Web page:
Miss Eaves, How It Is(2020): This EP makes me miss New York, makes me miss my friends, and makes me wish that the early 2000s “Electroclash” moment had been less self-conscious, more inclusive, and more fun. I had the pleasure of mixing a track that Miss Eaves made with my friend Casey Dienel four years ago, and it’s been amazing to watch both of them become even stronger, funnier, and more fearless artists since then. The song “Stacks” captures the sandwich-and-not-much-else-rich life of a NYC freelancer better than anything else I’ve ever heard, and specifically makes me nostalgic for the varied and plentiful sandwiches at Hana Food in Williamsburg.
Joni Mitchell, Hejira(1976): I started digging into this album in earnest earlier this year, and “Amelia” has been haunting me ever since. The song is built around a circular chord progression that modulates up and back without ever settling into anything that feels predictably like a verse or a chorus. It’s a mind-blower when you stop and think about it, but it never asks you to stop and think about it–it just works its magic, subtly, invisibly. I don’t think there’s a higher achievement in popular music than that. We spent all of 2018 living in a house off a dirt road in New Mexico, and this album sounds like the color of the sky and movement of the planes flying overhead and I don’t really know how else to describe it.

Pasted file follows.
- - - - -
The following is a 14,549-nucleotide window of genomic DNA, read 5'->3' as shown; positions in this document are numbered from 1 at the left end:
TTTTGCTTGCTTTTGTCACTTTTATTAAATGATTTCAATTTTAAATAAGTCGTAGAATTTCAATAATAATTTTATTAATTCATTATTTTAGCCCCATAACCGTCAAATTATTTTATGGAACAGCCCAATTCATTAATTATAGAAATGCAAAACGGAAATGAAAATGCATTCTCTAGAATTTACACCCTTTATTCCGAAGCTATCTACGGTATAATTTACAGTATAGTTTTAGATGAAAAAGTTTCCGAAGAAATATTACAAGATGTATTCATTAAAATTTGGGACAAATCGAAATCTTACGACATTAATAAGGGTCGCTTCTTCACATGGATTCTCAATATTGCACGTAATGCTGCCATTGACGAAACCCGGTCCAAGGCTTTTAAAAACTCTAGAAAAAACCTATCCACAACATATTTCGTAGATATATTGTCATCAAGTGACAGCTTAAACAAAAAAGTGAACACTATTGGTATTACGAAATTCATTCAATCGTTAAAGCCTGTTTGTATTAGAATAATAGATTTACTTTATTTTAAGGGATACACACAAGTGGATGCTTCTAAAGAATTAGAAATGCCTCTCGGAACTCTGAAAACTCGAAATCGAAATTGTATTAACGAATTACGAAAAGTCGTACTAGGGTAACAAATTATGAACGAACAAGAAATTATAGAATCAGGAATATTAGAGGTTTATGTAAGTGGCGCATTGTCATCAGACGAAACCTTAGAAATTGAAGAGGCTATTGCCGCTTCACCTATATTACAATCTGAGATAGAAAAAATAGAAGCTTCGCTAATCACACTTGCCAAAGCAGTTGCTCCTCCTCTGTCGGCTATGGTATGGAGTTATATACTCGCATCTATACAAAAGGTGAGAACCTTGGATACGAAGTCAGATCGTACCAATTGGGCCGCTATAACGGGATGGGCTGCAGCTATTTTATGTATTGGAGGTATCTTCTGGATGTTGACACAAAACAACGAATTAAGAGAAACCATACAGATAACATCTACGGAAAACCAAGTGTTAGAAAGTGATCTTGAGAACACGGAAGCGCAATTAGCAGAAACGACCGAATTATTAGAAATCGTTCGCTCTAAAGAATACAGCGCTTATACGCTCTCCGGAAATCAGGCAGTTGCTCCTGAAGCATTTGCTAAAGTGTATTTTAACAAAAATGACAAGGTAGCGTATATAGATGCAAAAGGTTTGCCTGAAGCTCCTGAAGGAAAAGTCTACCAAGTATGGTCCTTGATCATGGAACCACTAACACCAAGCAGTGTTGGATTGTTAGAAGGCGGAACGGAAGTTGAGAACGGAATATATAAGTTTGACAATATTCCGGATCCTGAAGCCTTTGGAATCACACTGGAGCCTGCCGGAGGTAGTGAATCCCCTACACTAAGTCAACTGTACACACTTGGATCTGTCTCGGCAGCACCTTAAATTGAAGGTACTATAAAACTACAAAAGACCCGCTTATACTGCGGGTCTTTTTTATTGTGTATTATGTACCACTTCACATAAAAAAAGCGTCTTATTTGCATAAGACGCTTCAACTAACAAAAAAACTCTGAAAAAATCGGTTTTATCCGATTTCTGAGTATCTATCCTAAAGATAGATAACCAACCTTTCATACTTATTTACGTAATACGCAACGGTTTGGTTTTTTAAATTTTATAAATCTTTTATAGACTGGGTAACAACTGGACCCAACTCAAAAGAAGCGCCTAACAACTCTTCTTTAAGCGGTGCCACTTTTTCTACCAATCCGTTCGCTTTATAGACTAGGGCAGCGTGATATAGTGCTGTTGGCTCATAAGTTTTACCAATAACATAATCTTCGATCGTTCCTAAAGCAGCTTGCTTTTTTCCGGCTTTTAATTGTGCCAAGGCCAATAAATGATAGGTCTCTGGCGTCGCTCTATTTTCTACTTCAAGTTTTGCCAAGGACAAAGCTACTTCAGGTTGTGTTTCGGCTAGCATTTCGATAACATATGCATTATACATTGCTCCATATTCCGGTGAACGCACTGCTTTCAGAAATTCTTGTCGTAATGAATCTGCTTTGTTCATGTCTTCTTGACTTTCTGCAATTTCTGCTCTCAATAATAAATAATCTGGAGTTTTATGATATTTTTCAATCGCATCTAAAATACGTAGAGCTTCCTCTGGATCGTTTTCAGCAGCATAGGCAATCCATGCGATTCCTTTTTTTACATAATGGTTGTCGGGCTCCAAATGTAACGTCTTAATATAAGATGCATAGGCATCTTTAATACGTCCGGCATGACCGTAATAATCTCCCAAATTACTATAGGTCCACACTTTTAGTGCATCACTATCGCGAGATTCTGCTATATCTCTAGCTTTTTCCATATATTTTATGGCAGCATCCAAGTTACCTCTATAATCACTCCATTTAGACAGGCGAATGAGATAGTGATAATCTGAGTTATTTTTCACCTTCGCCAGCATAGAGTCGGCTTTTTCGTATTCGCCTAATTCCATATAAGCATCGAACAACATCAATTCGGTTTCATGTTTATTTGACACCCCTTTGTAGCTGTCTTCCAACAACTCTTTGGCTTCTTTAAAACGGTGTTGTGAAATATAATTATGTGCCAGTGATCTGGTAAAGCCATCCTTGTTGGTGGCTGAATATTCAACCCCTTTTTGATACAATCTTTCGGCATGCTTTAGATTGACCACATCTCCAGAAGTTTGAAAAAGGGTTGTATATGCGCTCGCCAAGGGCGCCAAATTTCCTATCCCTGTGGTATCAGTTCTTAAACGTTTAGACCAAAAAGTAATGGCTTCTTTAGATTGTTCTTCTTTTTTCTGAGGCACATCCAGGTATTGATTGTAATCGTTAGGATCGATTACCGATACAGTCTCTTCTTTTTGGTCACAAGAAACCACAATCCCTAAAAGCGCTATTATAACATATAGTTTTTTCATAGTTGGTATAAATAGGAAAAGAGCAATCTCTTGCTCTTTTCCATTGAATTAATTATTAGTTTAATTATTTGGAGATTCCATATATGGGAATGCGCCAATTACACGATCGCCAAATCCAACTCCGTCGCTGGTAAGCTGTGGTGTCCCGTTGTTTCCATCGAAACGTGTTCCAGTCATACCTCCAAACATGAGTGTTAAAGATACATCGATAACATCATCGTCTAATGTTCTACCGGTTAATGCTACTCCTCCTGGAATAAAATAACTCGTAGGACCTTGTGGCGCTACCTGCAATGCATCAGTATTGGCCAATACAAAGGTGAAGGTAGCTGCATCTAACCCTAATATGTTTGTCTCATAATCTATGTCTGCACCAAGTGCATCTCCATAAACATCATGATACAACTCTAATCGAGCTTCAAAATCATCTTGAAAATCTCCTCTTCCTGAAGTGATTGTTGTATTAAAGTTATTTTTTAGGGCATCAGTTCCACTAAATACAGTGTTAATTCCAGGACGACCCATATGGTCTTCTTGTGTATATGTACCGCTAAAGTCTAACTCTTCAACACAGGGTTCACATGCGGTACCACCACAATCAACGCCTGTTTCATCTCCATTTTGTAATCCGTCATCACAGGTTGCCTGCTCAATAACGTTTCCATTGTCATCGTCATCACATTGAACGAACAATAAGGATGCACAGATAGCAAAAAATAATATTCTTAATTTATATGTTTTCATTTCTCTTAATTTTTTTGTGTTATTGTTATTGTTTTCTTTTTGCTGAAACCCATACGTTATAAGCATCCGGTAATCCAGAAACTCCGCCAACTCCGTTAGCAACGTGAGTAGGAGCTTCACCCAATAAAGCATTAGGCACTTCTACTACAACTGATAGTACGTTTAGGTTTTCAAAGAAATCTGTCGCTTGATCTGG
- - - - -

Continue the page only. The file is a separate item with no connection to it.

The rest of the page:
Cynthia Gooding, The Queen of Hearts: Early English Folksongs Sung By Cynthia Gooding(1955): Cynthia Gooding was a friend of my father’s family, an unsung pioneer of the American folk music movement in the 1950s and 1960s, and the owner of a strong and singular voice that I wish more people had the opportunity to hear. I grew up hearing these songs as performed by my father, but I never had a recording of them until I tracked this album down on Discogs. Most days, I’m not prepared for the emotional timewarp that this album triggers–but some days, it’s exactly what I need.